It's true this ride is not particularly aerobically challenging, but it is also true that it is tiring nonetheless. I found myself ready to be done after our first stop this morning, with about 70 miles to go for the day, not to mention the remaining 250 miles that awaits. I felt tired at a psychic level, enough riding already, I thought to myself. When is this ever gonna be over, I wondered.

But, a few things conspired to distract me. First, we traveled along the intra-coastal waterway, a lovely and quiet road that was also flooded in several parts, which slowed us down but allowed us to relax and talk with each other for a bit, riding two abreast. Second, I had a nice, long, intimate chat with one of the professional cyclists who's along for the ride. (There are two, both quite young, 23 and 28, and absolutely wonderful, service-oriented young men, pleasant, funny, down to earth). Our topic of conversation was family, so you can well imagine that there was no shortage of stories to share, on both sides. I am constantly amazed by how consistently human beings behave badly, even terribly, to those they love best. What is that about?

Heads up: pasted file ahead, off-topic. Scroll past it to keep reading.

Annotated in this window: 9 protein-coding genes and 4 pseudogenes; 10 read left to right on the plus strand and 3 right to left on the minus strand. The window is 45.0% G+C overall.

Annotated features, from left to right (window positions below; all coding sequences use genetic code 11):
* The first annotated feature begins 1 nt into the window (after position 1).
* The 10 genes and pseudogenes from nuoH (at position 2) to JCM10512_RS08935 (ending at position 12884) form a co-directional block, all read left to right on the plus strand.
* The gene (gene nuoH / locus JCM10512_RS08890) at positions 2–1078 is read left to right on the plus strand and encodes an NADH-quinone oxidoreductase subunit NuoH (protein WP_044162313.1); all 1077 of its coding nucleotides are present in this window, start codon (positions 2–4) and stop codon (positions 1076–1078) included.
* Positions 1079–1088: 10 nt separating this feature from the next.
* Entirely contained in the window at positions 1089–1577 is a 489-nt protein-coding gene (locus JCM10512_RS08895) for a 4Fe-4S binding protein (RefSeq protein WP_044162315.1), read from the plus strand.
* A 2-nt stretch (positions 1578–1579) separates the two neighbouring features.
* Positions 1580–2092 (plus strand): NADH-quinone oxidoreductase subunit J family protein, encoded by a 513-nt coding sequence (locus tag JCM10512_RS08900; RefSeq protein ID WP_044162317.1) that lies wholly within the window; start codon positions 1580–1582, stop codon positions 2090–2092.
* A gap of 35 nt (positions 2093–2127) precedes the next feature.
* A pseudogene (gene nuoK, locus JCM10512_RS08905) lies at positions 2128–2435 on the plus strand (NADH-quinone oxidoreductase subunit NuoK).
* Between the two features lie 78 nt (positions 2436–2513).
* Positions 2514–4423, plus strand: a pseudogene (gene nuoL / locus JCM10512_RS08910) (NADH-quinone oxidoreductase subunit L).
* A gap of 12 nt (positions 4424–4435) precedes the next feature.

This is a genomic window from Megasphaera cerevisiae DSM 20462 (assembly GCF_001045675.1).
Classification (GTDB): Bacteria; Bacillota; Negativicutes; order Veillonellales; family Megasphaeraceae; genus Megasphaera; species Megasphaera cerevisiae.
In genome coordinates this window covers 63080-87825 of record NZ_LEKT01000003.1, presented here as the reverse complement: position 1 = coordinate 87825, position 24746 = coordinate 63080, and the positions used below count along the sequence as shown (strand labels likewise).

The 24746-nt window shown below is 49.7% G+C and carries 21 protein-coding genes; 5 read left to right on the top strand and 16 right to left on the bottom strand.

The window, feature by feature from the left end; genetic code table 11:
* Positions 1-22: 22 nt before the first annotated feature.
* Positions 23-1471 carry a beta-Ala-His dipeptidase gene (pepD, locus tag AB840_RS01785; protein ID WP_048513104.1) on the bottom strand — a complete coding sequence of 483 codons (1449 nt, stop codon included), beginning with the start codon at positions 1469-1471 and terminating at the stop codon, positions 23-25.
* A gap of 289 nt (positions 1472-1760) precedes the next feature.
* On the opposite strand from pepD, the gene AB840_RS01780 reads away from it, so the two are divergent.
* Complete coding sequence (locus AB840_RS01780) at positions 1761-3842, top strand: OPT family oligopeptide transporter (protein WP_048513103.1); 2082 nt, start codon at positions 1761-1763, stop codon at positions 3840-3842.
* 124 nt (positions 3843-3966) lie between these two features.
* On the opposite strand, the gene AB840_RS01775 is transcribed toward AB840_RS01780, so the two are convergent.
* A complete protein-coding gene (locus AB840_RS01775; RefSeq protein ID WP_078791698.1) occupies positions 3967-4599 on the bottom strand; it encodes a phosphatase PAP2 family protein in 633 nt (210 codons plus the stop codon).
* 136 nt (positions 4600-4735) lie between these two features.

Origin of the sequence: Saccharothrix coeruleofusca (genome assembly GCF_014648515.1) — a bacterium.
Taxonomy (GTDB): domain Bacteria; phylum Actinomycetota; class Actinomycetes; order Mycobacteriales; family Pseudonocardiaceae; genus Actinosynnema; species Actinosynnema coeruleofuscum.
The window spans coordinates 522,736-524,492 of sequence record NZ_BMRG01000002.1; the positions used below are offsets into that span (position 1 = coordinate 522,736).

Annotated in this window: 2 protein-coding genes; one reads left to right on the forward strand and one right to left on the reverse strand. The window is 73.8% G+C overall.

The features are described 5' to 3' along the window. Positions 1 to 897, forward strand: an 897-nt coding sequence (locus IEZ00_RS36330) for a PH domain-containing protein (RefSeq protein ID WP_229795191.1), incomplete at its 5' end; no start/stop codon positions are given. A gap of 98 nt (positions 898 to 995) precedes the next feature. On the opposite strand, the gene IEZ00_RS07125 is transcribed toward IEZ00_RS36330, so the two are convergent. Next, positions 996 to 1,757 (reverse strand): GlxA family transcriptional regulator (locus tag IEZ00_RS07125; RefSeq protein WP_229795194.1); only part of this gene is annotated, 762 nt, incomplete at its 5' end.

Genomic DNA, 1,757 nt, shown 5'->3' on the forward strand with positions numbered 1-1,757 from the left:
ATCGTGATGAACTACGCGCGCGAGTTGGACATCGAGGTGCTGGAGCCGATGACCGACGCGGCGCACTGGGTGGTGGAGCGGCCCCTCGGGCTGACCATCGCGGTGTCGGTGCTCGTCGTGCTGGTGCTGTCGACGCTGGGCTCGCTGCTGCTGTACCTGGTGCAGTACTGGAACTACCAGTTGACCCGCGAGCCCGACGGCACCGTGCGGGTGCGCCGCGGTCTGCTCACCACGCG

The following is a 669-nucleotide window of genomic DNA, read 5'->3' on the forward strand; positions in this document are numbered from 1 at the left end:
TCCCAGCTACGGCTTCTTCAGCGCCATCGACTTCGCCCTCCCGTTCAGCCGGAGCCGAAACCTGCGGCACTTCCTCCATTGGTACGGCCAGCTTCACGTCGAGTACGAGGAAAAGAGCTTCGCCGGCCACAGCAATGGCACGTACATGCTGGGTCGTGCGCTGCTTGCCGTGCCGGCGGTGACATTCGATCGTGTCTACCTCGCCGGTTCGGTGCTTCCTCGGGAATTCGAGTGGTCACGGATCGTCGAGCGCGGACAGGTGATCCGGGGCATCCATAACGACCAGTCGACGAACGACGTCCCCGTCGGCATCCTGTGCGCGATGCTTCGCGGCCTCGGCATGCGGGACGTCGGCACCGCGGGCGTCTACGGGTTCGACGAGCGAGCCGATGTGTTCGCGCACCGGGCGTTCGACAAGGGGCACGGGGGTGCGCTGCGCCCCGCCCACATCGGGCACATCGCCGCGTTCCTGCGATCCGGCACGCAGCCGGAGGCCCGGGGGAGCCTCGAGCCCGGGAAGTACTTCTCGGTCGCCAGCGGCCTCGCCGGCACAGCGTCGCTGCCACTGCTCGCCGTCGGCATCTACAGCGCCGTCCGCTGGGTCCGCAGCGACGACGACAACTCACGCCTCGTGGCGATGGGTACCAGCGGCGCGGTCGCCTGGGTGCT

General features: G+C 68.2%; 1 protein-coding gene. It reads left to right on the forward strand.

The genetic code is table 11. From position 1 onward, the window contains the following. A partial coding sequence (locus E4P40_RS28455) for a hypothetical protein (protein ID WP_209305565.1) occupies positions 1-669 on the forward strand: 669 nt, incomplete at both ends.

But, I digress.... and perhaps that's for the best. It's late here in Fort Pierce, FL. I have wet laundry all over my room and am hopeful it will dry overnight, courtesy of the full-strength AC that's blowing enough cold air to freeze a penguin. It's time for me to go shiver under the covers and hope that sleep will come quickly. Under the circumstances, that's the best course of action.

Lots of people are getting in on the donation front, which is great for the cause, and inspiring to me. Right now, I welcome all the inspiration I can get, as remembering that this ride is much bigger than me keeps me on my saddle. So, thanks to all of you, my donors, for keeping me going when I wanna pack up and go home. We're gonna get to the finish line pretty soon here, and that wouldn't have happened without YOU. xox Ginny